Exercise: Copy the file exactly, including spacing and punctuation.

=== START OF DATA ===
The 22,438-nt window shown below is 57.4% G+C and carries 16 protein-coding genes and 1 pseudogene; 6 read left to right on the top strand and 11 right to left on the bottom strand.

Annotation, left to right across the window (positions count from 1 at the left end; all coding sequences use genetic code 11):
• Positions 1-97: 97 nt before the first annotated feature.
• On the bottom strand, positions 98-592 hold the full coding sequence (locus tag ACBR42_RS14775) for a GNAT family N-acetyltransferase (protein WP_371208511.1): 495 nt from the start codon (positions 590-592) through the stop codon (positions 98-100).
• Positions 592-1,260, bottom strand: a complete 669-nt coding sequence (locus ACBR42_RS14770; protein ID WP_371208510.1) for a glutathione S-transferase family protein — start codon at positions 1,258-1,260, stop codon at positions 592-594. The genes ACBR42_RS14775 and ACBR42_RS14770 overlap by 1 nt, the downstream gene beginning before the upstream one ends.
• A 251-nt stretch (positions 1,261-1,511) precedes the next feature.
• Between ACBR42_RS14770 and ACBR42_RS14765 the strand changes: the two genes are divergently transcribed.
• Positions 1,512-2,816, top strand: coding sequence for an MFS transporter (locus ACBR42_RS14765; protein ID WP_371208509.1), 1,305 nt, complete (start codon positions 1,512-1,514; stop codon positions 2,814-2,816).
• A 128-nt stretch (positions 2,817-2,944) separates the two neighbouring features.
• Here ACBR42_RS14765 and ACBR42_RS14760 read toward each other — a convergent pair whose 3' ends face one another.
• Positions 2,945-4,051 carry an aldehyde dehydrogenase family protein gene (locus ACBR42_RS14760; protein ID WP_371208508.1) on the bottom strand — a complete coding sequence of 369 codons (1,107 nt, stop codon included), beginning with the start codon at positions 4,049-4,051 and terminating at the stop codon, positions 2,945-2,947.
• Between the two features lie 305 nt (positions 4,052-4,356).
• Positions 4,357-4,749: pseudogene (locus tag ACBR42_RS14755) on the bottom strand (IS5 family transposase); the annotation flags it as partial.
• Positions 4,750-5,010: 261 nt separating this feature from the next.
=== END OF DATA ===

The 22,438-nt window shown below is 57.4% G+C and carries 16 protein-coding genes and 1 pseudogene; 6 read left to right on the top strand and 11 right to left on the bottom strand.

Annotation, left to right across the window (positions count from 1 at the left end; all coding sequences use genetic code 11):
• Positions 1-97: 97 nt before the first annotated feature.
• On the bottom strand, positions 98-592 hold the full coding sequence (locus tag ACBR42_RS14775) for a GNAT family N-acetyltransferase (protein WP_371208511.1): 495 nt from the start codon (positions 590-592) through the stop codon (positions 98-100).
• Positions 592-1,260, bottom strand: a complete 669-nt coding sequence (locus ACBR42_RS14770; protein ID WP_371208510.1) for a glutathione S-transferase family protein — start codon at positions 1,258-1,260, stop codon at positions 592-594. The genes ACBR42_RS14775 and ACBR42_RS14770 overlap by 1 nt, the downstream gene beginning before the upstream one ends.
• A 251-nt stretch (positions 1,261-1,511) precedes the next feature.
• Between ACBR42_RS14770 and ACBR42_RS14765 the strand changes: the two genes are divergently transcribed.
• Positions 1,512-2,816, top strand: coding sequence for an MFS transporter (locus ACBR42_RS14765; protein ID WP_371208509.1), 1,305 nt, complete (start codon positions 1,512-1,514; stop codon positions 2,814-2,816).
• A 128-nt stretch (positions 2,817-2,944) separates the two neighbouring features.
• Here ACBR42_RS14765 and ACBR42_RS14760 read toward each other — a convergent pair whose 3' ends face one another.
• Positions 2,945-4,051 carry an aldehyde dehydrogenase family protein gene (locus ACBR42_RS14760; protein ID WP_371208508.1) on the bottom strand — a complete coding sequence of 369 codons (1,107 nt, stop codon included), beginning with the start codon at positions 4,049-4,051 and terminating at the stop codon, positions 2,945-2,947.
• Between the two features lie 305 nt (positions 4,052-4,356).
• Positions 4,357-4,749: pseudogene (locus tag ACBR42_RS14755) on the bottom strand (IS5 family transposase); the annotation flags it as partial.
• Positions 4,750-5,010: 261 nt separating this feature from the next.